By Heather Graves
GREEN BAY – Data research and analytics aren’t exactly exciting topics to spend free time on, especially for high school students.
“The intent is to teach students how to analyze and develop solutions for business problems identified by the Packers,” UW-Green Bay Business Professor Gaurav Bansel said.
Bansel said the club wants to take what students learn in the classroom and apply it to real-world situations as a collaboration of secondary and higher education with real-world applications.
The after-school club has a university mentor, Bansel, a high school mentor East STEM (science, technology, engineering, math) teacher William Garay and an industry mentor Packers data scientist Garrison Cummings.
Garay said SACP affords the opportunity to promote data analytics to students, as well as the opportunity to learn and grow as an educator.
“The program provides an exciting opportunity to promote data analytics at a time when data analysts are in demand,” he said.
Also, Garay said the historical ties between East and the Packers didn’t go unnoticed.
“East and the Packers share a lot of history, so it seemed like a natural fit,” he said.
Started in 2017 as part of an effort to eliminate the underrepresentation of young women and Black and Latinx youth in advanced STEM degrees and careers as data scientists, the program now has 54 official clubs across the country.
The one at East joins Golda Meir School in Milwaukee as the first two in Wisconsin.
Bansel said SACP uses sports to spark interest in analytics.
“Students have a natural interest in sports,” he said. “Using sports analytics and Packers datasets will create enthusiasm, interest and involvement in seeking solutions and greater insight using analytics. Such engagement will develop a natural interest in analytics and academics in general.”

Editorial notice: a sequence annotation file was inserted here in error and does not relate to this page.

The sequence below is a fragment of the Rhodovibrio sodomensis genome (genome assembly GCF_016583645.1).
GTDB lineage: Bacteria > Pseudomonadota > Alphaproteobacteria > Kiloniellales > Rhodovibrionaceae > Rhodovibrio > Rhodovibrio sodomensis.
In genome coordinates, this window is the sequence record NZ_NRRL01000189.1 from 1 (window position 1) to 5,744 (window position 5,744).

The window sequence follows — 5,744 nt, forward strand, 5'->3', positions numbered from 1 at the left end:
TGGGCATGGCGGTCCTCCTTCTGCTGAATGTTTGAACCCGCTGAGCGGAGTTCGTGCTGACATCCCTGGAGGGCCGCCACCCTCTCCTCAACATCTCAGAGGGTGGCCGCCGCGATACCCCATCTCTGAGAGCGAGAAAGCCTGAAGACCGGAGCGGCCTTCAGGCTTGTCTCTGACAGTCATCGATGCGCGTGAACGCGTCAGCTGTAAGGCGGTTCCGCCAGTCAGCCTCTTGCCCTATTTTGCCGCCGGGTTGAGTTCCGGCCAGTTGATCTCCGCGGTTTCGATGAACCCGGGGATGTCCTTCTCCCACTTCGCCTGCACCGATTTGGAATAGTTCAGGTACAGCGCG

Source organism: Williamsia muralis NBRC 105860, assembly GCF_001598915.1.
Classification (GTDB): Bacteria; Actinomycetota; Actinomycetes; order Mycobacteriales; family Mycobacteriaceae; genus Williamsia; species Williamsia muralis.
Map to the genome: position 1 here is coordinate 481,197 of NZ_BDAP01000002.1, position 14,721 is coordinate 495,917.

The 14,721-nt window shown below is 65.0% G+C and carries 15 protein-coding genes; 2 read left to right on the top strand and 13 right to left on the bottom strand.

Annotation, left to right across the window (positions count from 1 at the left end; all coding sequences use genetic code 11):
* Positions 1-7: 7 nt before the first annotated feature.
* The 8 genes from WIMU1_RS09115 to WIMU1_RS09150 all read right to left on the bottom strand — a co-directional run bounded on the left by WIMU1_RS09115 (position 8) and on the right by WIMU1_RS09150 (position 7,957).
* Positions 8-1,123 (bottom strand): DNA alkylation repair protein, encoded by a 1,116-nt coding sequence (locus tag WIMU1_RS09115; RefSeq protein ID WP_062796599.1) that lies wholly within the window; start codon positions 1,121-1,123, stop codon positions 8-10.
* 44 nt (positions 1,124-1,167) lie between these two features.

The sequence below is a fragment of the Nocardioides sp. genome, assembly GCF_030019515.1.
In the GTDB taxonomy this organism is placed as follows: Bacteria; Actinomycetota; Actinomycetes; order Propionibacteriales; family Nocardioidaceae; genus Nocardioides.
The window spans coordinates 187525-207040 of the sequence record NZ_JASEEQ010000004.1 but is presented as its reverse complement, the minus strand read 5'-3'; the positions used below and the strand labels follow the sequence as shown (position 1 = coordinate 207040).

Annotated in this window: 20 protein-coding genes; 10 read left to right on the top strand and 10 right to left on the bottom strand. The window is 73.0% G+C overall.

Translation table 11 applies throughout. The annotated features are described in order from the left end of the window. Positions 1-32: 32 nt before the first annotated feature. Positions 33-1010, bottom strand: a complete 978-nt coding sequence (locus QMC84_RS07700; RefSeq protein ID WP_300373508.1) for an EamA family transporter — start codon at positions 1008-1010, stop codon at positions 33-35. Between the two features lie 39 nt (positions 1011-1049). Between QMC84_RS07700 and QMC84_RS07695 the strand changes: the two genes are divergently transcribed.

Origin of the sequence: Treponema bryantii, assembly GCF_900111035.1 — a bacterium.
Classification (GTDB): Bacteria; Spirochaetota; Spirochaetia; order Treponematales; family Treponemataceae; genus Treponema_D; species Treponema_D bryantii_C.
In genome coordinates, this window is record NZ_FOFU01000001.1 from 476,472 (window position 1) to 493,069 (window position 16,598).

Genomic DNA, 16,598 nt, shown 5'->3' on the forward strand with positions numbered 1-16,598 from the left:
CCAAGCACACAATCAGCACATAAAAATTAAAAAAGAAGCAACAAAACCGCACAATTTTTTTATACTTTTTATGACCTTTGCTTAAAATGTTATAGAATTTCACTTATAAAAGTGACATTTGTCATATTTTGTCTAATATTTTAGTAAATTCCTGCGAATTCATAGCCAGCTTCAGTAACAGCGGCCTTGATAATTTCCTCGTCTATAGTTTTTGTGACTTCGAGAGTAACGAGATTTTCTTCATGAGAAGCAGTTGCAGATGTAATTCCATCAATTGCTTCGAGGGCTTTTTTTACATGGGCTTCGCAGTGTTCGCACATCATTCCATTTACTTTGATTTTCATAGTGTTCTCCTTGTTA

He said the club also provides role models who create a positive spiral effect.
“Everyone involved gains from such partnerships,” he said. “Data scientists are in great demand, and our businesses and the county as a whole have a great need for data scientists. Every business and organization, including government agencies, such as the FBI and the defense department, increasingly rely on data analytics.”
Growing the interest of high school students, Bansel said, will help address the shortage of data scientists.
“Getting students engaged and interested in such programs creates interest in data and analytics and academics in general, which is great for universities, as we can get better-prepared students,” he said. “Partnering with community organizations helps businesses as they can get better employees who understand their needs. Also, it helps to create more awareness about data and analytics in diverse sections of our community.”
Garay said students will benefit the most.
“They’ll get to learn in a real-world setting with the hopes that some of them go into STEM fields,” he said.
He said the Packers will provide the data and the business problem, which the students will address.
“The goal is to promote and teach data analytics through a fun and applicable avenue,” Garay said. “Working on a project that will help the Green Bay Packers provides that avenue.”
He said students will use data to determine how to improve the fan experience at Lambeau Field.
“I’m excited that the students’ work will help pinpoint the factors that we can focus on to make immediate improvements and make every game memorable for our fans,” Cummings said. “The data science from the students will create valuable insights that will drive action within our organization.”
Garay said the club plans to meet weekly to “develop an understanding of data and the programming language that we will be using.”
SACP is open to all high school students.
“Most of the students currently are kids that I contacted personally,” he said. “Other students joined by word of mouth. We have a great group of kids to start off.”
Bansel said SACP shows students a different side of analytics.
“I thought this was a great project to inspire and develop students from those sections of society that have not been usually associated with a traditional data scientist,” he said.